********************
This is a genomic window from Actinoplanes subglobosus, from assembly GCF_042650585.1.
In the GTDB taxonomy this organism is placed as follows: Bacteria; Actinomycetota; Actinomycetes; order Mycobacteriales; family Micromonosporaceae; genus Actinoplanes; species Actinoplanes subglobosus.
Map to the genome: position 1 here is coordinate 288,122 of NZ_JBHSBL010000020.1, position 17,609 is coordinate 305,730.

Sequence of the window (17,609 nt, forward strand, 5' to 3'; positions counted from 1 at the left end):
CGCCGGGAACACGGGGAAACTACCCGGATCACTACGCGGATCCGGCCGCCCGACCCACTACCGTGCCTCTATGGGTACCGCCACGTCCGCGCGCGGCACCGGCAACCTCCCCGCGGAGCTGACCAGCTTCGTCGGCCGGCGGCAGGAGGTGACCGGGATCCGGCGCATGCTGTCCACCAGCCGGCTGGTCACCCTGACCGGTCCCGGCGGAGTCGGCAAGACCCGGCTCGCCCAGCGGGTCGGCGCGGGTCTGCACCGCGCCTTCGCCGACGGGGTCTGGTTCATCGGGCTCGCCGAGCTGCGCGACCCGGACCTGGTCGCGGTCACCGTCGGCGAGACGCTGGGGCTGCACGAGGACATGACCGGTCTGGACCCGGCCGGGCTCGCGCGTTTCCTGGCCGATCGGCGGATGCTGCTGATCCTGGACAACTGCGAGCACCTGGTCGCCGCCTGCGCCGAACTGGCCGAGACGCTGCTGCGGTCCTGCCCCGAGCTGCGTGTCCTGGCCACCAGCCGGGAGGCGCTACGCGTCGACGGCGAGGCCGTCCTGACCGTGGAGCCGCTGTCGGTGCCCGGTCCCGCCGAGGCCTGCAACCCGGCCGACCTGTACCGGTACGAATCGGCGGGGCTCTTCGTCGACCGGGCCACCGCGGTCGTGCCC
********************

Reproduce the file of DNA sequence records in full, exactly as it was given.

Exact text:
This is a genomic window from Actinoplanes subglobosus, from assembly GCF_042650585.1.
In the GTDB taxonomy this organism is placed as follows: Bacteria; Actinomycetota; Actinomycetes; order Mycobacteriales; family Micromonosporaceae; genus Actinoplanes; species Actinoplanes subglobosus.
Map to the genome: position 1 here is coordinate 288,122 of NZ_JBHSBL010000020.1, position 17,609 is coordinate 305,730.

Sequence of the window (17,609 nt, forward strand, 5' to 3'; positions counted from 1 at the left end):
CGCCGGGAACACGGGGAAACTACCCGGATCACTACGCGGATCCGGCCGCCCGACCCACTACCGTGCCTCTATGGGTACCGCCACGTCCGCGCGCGGCACCGGCAACCTCCCCGCGGAGCTGACCAGCTTCGTCGGCCGGCGGCAGGAGGTGACCGGGATCCGGCGCATGCTGTCCACCAGCCGGCTGGTCACCCTGACCGGTCCCGGCGGAGTCGGCAAGACCCGGCTCGCCCAGCGGGTCGGCGCGGGTCTGCACCGCGCCTTCGCCGACGGGGTCTGGTTCATCGGGCTCGCCGAGCTGCGCGACCCGGACCTGGTCGCGGTCACCGTCGGCGAGACGCTGGGGCTGCACGAGGACATGACCGGTCTGGACCCGGCCGGGCTCGCGCGTTTCCTGGCCGATCGGCGGATGCTGCTGATCCTGGACAACTGCGAGCACCTGGTCGCCGCCTGCGCCGAACTGGCCGAGACGCTGCTGCGGTCCTGCCCCGAGCTGCGTGTCCTGGCCACCAGCCGGGAGGCGCTACGCGTCGACGGCGAGGCCGTCCTGACCGTGGAGCCGCTGTCGGTGCCCGGTCCCGCCGAGGCCTGCAACCCGGCCGACCTGTACCGGTACGAATCGGCGGGGCTCTTCGTCGACCGGGCCACCGCGGTCGTGCCC